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On Tuesday, Israelis will go to their fifth general elections within a decade, and it seems the more Israelis go to elections, the less they're interested in them.
In the first elections in 1949, 86.9 percent of eligible voters cast their ballots. In 2001, that number dropped to 62%.
Added to those who won't vote, there are still hundreds of thousands of Israelis who have yet to decide whom they'll vote for come February 10, and given the vast array of parties (34) advocating everything from divorced fathers' rights to marijuana legalization - as well as the lack of a single debate featuring the leading candidates - the choice may be far from easy. The confusion about party platforms and general feeling of disgust with the level of political discourse may keep many of these floating voters at home.
Pollsters have warned that Tuesday's elections will see a low voter turnout. That warning has found early evidence in an analysis of the results from the Israel Democracy Institutes's Israel Election Compass (http://israel.kieskompas.nl/), an on-line tool that guides voters to a more informed decision based on their answers to politically oriented questions.
In the period of January 22 through February 2, over 600,000 people accessed the Compass, and about 210,000 answered the questions about issues and candidates.
The user analysis is based only on the people who chose to answer the extra questions at the end of the survey (around 34,000).
Only one vote can be tabulated on every computer, as the system works via identifying IP addresses.
Of the people who responded, 18% stated that they did not intend to vote in the upcoming elections, while only 3% said they intended to vote but had not yet decided how.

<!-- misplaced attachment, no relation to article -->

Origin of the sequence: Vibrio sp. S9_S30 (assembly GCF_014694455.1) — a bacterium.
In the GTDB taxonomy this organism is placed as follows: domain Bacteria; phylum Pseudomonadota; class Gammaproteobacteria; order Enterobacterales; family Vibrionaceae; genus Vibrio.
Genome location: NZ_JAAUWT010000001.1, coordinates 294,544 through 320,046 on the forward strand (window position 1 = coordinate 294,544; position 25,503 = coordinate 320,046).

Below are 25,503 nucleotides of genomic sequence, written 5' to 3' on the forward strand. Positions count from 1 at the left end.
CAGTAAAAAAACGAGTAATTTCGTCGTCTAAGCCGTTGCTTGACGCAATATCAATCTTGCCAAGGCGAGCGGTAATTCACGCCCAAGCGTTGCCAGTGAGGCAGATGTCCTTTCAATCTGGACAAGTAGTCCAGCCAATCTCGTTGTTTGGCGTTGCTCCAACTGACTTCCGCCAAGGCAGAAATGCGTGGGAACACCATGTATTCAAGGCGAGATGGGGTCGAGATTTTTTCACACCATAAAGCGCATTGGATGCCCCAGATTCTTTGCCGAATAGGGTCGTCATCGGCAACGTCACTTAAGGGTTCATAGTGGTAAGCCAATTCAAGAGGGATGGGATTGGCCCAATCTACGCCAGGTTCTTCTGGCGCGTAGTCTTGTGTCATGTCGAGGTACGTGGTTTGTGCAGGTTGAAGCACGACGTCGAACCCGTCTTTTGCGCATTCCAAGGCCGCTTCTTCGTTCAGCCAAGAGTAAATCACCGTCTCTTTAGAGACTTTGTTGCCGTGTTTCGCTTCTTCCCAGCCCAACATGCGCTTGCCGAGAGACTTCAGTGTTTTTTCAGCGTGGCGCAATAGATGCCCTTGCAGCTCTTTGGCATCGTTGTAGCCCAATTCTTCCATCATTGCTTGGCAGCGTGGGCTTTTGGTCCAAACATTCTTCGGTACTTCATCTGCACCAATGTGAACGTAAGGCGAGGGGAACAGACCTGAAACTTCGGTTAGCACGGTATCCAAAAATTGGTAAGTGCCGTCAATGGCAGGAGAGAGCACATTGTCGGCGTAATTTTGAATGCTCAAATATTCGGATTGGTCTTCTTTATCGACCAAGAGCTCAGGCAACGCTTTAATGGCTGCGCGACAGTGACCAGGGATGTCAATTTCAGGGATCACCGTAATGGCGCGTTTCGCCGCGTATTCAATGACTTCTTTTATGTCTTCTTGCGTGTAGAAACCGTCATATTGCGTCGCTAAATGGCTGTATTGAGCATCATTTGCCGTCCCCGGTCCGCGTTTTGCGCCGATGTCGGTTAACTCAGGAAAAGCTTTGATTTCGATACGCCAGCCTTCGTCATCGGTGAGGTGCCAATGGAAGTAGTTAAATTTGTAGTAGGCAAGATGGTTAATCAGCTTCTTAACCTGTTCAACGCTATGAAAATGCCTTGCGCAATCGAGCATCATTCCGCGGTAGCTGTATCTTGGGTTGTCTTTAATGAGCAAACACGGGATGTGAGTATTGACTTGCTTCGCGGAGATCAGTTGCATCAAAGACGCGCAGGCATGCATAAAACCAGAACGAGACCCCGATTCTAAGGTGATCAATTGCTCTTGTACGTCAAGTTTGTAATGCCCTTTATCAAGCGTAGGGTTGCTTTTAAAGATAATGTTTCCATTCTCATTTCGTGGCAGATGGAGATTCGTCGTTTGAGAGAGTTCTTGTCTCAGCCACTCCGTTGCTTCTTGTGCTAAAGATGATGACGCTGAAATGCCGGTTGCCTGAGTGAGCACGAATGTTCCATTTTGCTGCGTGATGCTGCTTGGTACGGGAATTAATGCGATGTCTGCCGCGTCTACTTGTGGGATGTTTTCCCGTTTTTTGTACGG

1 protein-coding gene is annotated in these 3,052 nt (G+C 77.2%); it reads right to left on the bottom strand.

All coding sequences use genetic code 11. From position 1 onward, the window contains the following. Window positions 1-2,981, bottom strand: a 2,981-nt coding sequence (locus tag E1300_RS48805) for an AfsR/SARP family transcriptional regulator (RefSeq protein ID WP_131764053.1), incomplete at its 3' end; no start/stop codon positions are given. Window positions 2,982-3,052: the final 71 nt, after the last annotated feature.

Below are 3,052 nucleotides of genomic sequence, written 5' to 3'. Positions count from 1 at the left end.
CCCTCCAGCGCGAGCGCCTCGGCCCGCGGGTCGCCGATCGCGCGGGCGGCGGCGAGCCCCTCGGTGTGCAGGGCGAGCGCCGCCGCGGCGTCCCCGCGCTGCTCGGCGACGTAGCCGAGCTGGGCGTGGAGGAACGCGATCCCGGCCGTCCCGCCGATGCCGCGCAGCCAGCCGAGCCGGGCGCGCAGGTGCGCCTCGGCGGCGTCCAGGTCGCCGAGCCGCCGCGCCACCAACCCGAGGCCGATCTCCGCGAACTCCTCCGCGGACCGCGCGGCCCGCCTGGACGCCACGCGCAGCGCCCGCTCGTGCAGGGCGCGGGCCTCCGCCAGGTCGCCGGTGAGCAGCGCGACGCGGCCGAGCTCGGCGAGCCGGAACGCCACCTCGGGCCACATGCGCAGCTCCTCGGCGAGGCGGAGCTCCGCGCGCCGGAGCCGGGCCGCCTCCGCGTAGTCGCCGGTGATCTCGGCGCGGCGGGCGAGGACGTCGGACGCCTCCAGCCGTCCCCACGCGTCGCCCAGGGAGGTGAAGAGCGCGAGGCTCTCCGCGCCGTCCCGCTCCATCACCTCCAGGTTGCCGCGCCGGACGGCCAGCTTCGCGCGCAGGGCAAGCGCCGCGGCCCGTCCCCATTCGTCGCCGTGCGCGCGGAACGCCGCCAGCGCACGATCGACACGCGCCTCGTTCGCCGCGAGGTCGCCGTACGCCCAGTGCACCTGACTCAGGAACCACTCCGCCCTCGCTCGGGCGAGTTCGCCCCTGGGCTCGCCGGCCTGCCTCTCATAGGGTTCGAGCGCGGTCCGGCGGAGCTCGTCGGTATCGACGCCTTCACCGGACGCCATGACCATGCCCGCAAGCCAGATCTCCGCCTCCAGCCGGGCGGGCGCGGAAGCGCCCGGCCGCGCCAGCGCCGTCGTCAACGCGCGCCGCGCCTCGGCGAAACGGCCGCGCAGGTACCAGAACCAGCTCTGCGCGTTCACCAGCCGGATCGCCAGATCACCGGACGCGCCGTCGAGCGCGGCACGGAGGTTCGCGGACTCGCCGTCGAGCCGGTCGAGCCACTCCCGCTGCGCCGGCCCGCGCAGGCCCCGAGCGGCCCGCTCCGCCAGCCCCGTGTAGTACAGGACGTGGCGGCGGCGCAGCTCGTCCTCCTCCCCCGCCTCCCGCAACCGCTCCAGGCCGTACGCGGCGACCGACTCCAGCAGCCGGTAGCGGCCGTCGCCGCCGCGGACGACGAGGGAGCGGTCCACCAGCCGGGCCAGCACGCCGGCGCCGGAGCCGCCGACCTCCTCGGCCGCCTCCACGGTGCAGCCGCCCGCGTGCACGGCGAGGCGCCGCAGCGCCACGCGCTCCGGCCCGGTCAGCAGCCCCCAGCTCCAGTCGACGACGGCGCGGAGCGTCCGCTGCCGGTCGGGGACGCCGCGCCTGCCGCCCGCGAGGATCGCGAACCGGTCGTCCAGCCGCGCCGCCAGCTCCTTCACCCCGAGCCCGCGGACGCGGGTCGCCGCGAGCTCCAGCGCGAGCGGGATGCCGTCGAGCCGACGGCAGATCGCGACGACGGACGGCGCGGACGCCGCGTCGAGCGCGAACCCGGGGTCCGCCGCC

To the question, "As part of a peace agreement, the establishment of a Palestinian State in Judea, Samaria & Gaza should be accepted," 33.4% said they tended to agree, while 26.1% responded they completely agreed.
Only 15.2% said they tended to agree that as part of a permanent treaty with security arrangements, the Golan Heights should be returned to Syria, and 36.6% agreed completely that Israel should follow the capitalist approach rather than the socialist approach in dealing with the economic crisis. At the same time, 45.5% of respondents said the state should intervene to prevent the collapse of banks and large corporations.
Meanwhile, 25.5% said they tended to agree that the Supreme Court should have the authority to overturn a law passed by the Knesset, as opposed to 16% who agreed completely.
To see how representative the Compass users were of the general Israeli adult population, their answers were compared with those of a representative sample of 1,200 Israelis aged 18 and above from the Israel Democracy Index 2008. The same background questions, in exactly the same wording, were used in both cases.
The results showed that three quarters of Compass respondents came from the central region (Tel-Aviv and its surroundings), and there were almost no participants from the North and South periphery (only 5%, instead of the 22% expected in a representative sample of the whole country).
In sum, the Israeli Jews who used the Election Compass and filled out research questions were significantly younger, better off and more secular than the general population. The typical Israeli Compass user is a young secular Jew living in the center of the country and making a good living.
In the first days of the Compass, more men used it than women, but as time went by, it leveled off.
In general, respondents' positions were more to the political left. When asked to place themselves on a left-right continuum, 43% placed themselves left of center, compared with only 22% in a representative sample of the adult Jewish population.
Abe Selig contributed to this report.
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